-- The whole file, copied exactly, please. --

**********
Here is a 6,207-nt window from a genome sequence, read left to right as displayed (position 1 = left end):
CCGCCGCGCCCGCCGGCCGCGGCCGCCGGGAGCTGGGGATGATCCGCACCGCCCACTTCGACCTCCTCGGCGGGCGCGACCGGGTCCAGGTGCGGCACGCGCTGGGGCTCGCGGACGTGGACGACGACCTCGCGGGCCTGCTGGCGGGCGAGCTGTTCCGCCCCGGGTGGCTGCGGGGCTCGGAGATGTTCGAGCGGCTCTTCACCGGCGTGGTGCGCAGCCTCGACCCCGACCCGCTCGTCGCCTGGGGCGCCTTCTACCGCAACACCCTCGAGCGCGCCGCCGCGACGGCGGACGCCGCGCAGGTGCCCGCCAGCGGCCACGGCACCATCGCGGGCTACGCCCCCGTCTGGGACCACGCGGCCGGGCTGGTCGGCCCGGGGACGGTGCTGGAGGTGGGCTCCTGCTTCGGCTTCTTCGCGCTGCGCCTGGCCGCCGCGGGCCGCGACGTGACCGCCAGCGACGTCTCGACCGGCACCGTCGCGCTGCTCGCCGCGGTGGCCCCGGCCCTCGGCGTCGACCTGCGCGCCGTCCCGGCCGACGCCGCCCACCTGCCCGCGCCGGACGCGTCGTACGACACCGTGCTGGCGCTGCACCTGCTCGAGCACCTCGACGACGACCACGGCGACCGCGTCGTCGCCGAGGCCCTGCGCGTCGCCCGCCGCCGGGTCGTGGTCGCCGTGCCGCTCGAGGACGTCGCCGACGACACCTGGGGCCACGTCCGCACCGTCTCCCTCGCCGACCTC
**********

Here is a 6,207-nt window from a genome sequence, read left to right as displayed (position 1 = left end):
CCGCCGCGCCCGCCGGCCGCGGCCGCCGGGAGCTGGGGATGATCCGCACCGCCCACTTCGACCTCCTCGGCGGGCGCGACCGGGTCCAGGTGCGGCACGCGCTGGGGCTCGCGGACGTGGACGACGACCTCGCGGGCCTGCTGGCGGGCGAGCTGTTCCGCCCCGGGTGGCTGCGGGGCTCGGAGATGTTCGAGCGGCTCTTCACCGGCGTGGTGCGCAGCCTCGACCCCGACCCGCTCGTCGCCTGGGGCGCCTTCTACCGCAACACCCTCGAGCGCGCCGCCGCGACGGCGGACGCCGCGCAGGTGCCCGCCAGCGGCCACGGCACCATCGCGGGCTACGCCCCCGTCTGGGACCACGCGGCCGGGCTGGTCGGCCCGGGGACGGTGCTGGAGGTGGGCTCCTGCTTCGGCTTCTTCGCGCTGCGCCTGGCCGCCGCGGGCCGCGACGTGACCGCCAGCGACGTCTCGACCGGCACCGTCGCGCTGCTCGCCGCGGTGGCCCCGGCCCTCGGCGTCGACCTGCGCGCCGTCCCGGCCGACGCCGCCCACCTGCCCGCGCCGGACGCGTCGTACGACACCGTGCTGGCGCTGCACCTGCTCGAGCACCTCGACGACGACCACGGCGACCGCGTCGTCGCCGAGGCCCTGCGCGTCGCCCGCCGCCGGGTCGTGGTCGCCGTGCCGCTCGAGGACGTCGCCGACGACACCTGGGGCCACGTCCGCACCGTCTCCCTCGCCGACCTC